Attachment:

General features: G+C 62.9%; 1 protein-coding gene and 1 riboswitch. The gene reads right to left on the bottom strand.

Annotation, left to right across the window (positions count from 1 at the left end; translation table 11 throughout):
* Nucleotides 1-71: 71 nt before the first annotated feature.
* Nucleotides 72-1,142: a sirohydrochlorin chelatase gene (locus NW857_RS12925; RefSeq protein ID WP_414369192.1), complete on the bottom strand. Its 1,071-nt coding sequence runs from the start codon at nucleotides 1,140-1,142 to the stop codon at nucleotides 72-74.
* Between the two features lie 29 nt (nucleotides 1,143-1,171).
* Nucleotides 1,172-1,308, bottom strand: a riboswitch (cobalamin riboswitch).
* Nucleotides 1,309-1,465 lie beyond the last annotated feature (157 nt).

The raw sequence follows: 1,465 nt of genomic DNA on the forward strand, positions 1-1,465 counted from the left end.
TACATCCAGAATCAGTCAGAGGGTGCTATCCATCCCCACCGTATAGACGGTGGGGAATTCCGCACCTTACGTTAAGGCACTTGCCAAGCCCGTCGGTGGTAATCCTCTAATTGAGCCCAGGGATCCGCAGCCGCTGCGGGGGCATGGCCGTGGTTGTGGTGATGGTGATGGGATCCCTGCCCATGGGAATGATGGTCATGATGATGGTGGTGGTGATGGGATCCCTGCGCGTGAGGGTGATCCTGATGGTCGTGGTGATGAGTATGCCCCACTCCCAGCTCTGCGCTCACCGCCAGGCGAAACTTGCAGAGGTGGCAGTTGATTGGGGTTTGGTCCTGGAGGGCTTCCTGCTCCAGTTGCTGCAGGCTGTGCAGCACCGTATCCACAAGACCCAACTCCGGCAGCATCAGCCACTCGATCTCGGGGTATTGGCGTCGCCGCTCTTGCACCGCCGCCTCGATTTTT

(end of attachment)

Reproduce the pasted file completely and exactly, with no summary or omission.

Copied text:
General features: G+C 62.9%; 1 protein-coding gene and 1 riboswitch. The gene reads right to left on the bottom strand.

Annotation, left to right across the window (positions count from 1 at the left end; translation table 11 throughout):
* Nucleotides 1-71: 71 nt before the first annotated feature.
* Nucleotides 72-1,142: a sirohydrochlorin chelatase gene (locus NW857_RS12925; RefSeq protein ID WP_414369192.1), complete on the bottom strand. Its 1,071-nt coding sequence runs from the start codon at nucleotides 1,140-1,142 to the stop codon at nucleotides 72-74.
* Between the two features lie 29 nt (nucleotides 1,143-1,171).
* Nucleotides 1,172-1,308, bottom strand: a riboswitch (cobalamin riboswitch).
* Nucleotides 1,309-1,465 lie beyond the last annotated feature (157 nt).

The raw sequence follows: 1,465 nt of genomic DNA on the forward strand, positions 1-1,465 counted from the left end.
TACATCCAGAATCAGTCAGAGGGTGCTATCCATCCCCACCGTATAGACGGTGGGGAATTCCGCACCTTACGTTAAGGCACTTGCCAAGCCCGTCGGTGGTAATCCTCTAATTGAGCCCAGGGATCCGCAGCCGCTGCGGGGGCATGGCCGTGGTTGTGGTGATGGTGATGGGATCCCTGCCCATGGGAATGATGGTCATGATGATGGTGGTGGTGATGGGATCCCTGCGCGTGAGGGTGATCCTGATGGTCGTGGTGATGAGTATGCCCCACTCCCAGCTCTGCGCTCACCGCCAGGCGAAACTTGCAGAGGTGGCAGTTGATTGGGGTTTGGTCCTGGAGGGCTTCCTGCTCCAGTTGCTGCAGGCTGTGCAGCACCGTATCCACAAGACCCAACTCCGGCAGCATCAGCCACTCGATCTCGGGGTATTGGCGTCGCCGCTCTTGCACCGCCGCCTCGATTTTT